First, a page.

Attention Must Be Paid

A new book considers how the brain responds to information overload. Scott McLemee thinks it's more than a distraction.

November 26, 2008

This morning I learned -- among other things -- that I have been given a Ph.D.

Actually looking at the e-mail would no doubt have informed me that it was a matter of paying a modest fee to some enterprising soul, probably in the Cayman Islands. Instead, I deleted this message on the basis of the subject line alone, along with a dozen other such communications. Meanwhile, my eyeballs were unwittingly drawn to a video loop of a woman screaming in terror – horrified at high credit card interest rates, which she could reduce via a company that advertises with my e-mail provider.

Then my cell phone emitted a short burst of music, announcing that someone had just left a text message.

All par for the course, of course. (At least I wasn’t driving.) The demands on our attention have now become a matter for professional expertise: An organization for specialists, the Information Overload Research Group, was formally incorporated as a nonprofit this summer and held its first conference in August. A substantial technical literature on interruption now exists. And one recent consideration of the world economic crisis suggests it has been exacerbated by all the data now sloshing around the globe: “We have far too much information today and that impedes our decision-making abilities and throttles our ability to resolve crises.”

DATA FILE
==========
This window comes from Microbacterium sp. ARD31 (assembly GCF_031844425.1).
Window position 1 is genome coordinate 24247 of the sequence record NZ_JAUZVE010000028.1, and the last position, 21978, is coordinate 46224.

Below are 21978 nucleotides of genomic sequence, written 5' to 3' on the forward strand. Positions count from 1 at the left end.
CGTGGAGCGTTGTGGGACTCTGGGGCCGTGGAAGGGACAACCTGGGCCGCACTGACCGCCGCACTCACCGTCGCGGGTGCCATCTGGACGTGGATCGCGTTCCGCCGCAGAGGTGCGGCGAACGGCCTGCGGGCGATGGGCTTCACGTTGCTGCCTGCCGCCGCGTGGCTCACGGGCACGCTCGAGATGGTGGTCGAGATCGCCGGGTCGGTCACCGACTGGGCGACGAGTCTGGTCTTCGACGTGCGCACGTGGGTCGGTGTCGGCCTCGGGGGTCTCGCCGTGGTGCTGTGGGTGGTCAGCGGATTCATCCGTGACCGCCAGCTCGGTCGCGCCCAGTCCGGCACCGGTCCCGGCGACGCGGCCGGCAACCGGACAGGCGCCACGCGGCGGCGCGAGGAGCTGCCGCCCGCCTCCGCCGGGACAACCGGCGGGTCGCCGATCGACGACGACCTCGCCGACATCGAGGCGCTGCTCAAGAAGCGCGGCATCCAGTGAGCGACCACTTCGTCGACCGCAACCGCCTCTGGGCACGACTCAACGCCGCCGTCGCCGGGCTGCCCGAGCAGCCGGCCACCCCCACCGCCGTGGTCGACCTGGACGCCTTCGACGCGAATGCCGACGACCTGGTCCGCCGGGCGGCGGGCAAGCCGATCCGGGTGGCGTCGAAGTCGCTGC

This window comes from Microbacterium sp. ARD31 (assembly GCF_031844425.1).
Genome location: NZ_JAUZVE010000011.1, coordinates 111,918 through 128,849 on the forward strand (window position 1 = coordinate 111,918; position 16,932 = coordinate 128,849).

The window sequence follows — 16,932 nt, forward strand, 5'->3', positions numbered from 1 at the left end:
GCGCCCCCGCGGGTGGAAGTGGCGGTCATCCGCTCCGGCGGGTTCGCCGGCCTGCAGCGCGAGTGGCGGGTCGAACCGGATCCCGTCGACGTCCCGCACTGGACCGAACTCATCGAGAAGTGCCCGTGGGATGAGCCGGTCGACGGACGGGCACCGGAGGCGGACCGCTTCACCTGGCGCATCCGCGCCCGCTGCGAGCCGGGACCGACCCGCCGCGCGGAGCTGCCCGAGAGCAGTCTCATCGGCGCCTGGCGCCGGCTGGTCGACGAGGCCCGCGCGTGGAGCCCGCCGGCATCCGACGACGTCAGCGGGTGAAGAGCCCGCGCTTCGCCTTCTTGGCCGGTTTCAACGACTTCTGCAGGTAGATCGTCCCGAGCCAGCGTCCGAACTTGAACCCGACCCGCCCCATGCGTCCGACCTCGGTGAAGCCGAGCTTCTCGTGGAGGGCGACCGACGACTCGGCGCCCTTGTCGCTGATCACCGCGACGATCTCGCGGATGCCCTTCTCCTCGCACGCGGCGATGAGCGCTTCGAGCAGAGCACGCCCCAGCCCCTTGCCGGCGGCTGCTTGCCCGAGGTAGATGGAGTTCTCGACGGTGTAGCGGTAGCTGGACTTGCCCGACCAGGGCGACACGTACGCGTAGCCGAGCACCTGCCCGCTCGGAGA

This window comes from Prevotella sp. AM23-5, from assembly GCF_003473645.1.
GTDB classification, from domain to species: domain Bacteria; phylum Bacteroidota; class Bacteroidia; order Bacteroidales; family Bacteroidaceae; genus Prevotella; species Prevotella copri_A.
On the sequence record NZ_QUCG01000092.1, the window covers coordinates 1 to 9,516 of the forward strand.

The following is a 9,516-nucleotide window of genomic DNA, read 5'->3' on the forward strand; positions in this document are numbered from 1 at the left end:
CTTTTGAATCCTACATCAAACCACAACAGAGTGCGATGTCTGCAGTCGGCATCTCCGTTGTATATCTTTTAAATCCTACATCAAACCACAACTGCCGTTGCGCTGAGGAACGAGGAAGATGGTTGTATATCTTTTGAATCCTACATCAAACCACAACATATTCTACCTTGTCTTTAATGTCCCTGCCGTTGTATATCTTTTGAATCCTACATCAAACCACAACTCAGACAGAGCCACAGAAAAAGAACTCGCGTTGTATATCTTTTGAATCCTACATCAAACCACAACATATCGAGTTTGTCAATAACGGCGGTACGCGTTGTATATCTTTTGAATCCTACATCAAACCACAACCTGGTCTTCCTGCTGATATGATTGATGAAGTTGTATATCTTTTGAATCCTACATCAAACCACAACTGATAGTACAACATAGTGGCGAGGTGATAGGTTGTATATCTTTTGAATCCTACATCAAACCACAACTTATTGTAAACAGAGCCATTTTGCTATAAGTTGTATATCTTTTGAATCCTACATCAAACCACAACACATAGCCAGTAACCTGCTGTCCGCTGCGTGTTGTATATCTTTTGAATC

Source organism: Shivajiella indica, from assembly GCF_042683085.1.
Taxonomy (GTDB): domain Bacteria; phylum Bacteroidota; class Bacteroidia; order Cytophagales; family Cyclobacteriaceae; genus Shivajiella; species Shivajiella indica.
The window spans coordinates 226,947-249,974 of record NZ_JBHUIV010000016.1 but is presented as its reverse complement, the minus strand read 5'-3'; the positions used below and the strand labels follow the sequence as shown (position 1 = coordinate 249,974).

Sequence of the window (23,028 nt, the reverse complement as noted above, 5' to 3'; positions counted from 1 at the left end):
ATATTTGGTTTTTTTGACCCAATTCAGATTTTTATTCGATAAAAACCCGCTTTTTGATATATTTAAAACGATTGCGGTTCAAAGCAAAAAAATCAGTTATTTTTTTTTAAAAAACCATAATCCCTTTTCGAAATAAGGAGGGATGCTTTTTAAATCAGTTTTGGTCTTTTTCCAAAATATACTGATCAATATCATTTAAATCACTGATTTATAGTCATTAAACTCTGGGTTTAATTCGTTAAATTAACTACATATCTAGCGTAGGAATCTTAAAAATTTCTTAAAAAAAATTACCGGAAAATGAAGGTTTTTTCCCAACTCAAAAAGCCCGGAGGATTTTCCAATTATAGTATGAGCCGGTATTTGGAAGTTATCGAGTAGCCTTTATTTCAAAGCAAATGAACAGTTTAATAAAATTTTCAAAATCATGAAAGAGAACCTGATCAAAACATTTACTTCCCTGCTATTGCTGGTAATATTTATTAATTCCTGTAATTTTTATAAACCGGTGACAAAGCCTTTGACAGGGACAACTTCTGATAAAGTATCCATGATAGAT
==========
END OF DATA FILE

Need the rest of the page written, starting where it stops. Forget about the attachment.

The weak link in the information age seems to be our human hard-wiring. So one gathers from The Overflowing Brain: Information Overload and the Limits of Working Memory (Oxford University Press) by Torkel Klingberg, who is a professor of developmental cognitive neuroscience at the Stockholm Brain Institute. A review of recent research on how attention and memory actually function within our gray matter, it is a work of scientific popularization rather than a handbook on how to minimize the cognitive drain of distraction.

But there may be some advantage to knowing how the systems in our heads actually operate – and it is Klingberg’s contention that, in spite of everything, those systems may actually benefit from the sometimes excessive demands our environments now place on our capacity to process the data flux. The human brain itself has not changed much in either anatomy or volume over the past 40,000 years. So at one level it seems natural that we should experience a cognitive bottleneck in handling the masses of information being hurled at us daily.